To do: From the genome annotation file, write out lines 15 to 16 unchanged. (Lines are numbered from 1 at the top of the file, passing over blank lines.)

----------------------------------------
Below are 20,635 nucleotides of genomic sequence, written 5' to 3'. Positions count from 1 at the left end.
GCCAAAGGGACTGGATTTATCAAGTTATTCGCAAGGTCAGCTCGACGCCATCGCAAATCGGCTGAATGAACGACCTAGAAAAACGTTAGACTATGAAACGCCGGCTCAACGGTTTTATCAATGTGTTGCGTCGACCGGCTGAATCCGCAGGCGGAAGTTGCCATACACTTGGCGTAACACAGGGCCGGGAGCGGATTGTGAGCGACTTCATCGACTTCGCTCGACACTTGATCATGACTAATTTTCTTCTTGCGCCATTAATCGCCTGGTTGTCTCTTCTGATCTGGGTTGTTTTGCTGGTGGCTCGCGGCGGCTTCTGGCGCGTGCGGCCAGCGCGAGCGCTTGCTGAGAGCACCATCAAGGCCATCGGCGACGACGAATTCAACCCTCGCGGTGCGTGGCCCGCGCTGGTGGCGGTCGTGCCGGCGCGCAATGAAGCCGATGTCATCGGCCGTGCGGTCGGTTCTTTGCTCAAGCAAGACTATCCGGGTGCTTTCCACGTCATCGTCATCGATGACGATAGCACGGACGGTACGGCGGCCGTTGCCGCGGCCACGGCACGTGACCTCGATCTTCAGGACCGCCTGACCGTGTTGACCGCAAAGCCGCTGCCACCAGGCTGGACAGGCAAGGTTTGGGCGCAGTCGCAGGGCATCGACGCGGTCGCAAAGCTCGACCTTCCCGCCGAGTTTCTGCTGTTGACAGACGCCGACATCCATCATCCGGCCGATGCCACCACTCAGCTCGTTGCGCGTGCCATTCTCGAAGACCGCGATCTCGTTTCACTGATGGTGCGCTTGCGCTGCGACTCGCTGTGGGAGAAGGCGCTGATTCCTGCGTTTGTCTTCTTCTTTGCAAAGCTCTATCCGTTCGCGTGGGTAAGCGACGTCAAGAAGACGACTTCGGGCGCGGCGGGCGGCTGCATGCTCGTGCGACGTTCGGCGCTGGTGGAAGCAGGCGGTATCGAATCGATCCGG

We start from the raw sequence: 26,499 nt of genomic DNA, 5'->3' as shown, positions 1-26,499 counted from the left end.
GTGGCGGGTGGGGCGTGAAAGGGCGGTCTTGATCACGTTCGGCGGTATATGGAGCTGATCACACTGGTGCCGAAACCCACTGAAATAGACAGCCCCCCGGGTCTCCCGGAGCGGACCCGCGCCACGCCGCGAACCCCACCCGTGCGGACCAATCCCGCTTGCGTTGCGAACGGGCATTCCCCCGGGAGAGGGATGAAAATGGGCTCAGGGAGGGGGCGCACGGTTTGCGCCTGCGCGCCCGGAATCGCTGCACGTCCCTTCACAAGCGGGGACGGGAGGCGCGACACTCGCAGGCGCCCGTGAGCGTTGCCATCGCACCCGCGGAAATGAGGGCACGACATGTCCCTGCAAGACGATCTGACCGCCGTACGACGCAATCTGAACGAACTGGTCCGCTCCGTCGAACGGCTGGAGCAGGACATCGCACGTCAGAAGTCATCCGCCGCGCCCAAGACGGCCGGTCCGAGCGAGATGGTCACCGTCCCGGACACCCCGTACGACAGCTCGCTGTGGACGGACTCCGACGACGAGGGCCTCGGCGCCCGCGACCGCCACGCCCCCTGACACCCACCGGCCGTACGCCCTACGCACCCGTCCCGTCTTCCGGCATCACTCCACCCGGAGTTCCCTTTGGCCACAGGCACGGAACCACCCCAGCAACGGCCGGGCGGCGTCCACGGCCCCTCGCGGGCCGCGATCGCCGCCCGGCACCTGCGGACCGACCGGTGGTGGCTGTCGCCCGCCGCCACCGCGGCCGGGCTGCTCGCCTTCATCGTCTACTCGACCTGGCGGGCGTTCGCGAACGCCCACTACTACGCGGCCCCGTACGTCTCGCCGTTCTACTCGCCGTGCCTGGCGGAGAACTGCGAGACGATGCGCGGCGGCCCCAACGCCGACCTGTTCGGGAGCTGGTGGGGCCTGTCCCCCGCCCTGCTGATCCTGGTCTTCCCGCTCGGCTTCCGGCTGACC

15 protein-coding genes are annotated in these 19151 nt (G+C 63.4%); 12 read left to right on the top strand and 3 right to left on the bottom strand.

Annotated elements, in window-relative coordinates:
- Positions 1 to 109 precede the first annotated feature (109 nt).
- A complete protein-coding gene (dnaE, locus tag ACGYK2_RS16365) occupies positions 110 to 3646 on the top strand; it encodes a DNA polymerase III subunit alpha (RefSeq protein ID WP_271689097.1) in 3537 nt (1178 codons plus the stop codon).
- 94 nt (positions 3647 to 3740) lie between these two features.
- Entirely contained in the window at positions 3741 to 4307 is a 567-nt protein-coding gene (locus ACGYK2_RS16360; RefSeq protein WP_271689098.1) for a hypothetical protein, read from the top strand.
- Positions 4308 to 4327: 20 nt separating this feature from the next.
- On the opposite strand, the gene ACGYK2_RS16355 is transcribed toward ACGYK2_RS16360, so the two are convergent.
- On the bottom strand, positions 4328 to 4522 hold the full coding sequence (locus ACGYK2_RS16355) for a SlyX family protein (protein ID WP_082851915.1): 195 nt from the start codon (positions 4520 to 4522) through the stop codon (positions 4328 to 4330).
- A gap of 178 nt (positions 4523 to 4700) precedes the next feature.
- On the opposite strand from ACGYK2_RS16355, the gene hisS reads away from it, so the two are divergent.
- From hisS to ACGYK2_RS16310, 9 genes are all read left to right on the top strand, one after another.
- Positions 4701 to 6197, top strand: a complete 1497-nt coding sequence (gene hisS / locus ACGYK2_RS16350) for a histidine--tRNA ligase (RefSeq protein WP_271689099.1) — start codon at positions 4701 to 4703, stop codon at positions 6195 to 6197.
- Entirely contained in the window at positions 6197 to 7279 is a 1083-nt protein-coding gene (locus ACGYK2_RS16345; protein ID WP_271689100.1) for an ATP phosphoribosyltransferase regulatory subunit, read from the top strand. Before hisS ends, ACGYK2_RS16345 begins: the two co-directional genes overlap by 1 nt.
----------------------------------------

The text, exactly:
- On the opposite strand from ACGYK2_RS16355, the gene hisS reads away from it, so the two are divergent.
- From hisS to ACGYK2_RS16310, 9 genes are all read left to right on the top strand, one after another.